[swift-users] Parameter Validation

David Hart david at hartbit.com
Mon Dec 7 19:24:42 CST 2015

You enable assertions for release builds then? Remember, I'm talking specifically about library code: the same way that calling NSArray's objectAtIndex throws an exception (if my memory serves well) for out of bounds indices. At least, NSAssert in Objective-C throws exceptions and is catchable.

> On 08 Dec 2015, at 01:43, Jens Alfke via swift-users <swift-users at swift.org> wrote:
>> On Dec 7, 2015, at 11:39 AM, Jan Neumüller via swift-users <swift-users at swift.org> wrote:
>> I fail to see any overhead here. Its the absolute minimum to get checked values. Anything less is not checking.
> There’s no overhead if the function already ‘throws’ / returns errors. But not all functions do that (and some functions _cannot_ do that, like operators.) If a function has to be upgraded to return an error, that _is_ extra overhead, mostly on the caller’s side. (And, as previously noted, this may complicate the programmer’s life too, because now they may have to either propagate ‘throws’ to the caller or add a ‘catch’ handler.)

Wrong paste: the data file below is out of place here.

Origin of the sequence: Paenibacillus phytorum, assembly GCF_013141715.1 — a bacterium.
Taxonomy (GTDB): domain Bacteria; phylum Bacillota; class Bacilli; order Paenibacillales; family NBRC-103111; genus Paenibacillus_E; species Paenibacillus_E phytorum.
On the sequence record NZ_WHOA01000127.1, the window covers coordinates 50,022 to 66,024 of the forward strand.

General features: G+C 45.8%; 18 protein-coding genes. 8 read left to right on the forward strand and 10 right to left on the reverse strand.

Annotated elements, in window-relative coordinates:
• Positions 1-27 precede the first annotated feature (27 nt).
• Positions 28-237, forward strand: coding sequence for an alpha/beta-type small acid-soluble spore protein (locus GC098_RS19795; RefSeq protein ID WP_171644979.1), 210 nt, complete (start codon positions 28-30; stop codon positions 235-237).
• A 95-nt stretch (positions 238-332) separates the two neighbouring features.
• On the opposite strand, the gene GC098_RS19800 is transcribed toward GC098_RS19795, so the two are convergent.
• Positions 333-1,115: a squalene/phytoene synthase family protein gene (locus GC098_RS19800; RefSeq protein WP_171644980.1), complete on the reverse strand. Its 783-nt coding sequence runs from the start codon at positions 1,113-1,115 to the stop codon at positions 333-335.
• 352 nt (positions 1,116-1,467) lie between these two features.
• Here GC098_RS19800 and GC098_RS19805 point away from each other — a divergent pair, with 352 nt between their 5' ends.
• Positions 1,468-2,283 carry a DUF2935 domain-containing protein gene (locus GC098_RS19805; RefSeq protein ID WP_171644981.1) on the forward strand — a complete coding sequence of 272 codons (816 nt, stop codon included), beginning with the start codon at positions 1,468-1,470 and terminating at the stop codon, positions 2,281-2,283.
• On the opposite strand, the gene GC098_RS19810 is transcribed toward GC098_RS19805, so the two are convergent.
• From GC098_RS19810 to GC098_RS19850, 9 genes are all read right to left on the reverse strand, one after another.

> Anyway, the programming conventions have been clear for a very long time: assertions should be used for programmer errors (like invalid parameters) while returned errors should be used for legitimate runtime error situations (like file-not-found). This predates Swift and even predates Mac OS X*; I think it goes back to OpenStep in the mid-‘90s.
> —Jens
> * NSError itself isn’t that old, but before that the APIs still returned nil or false for runtime errors.
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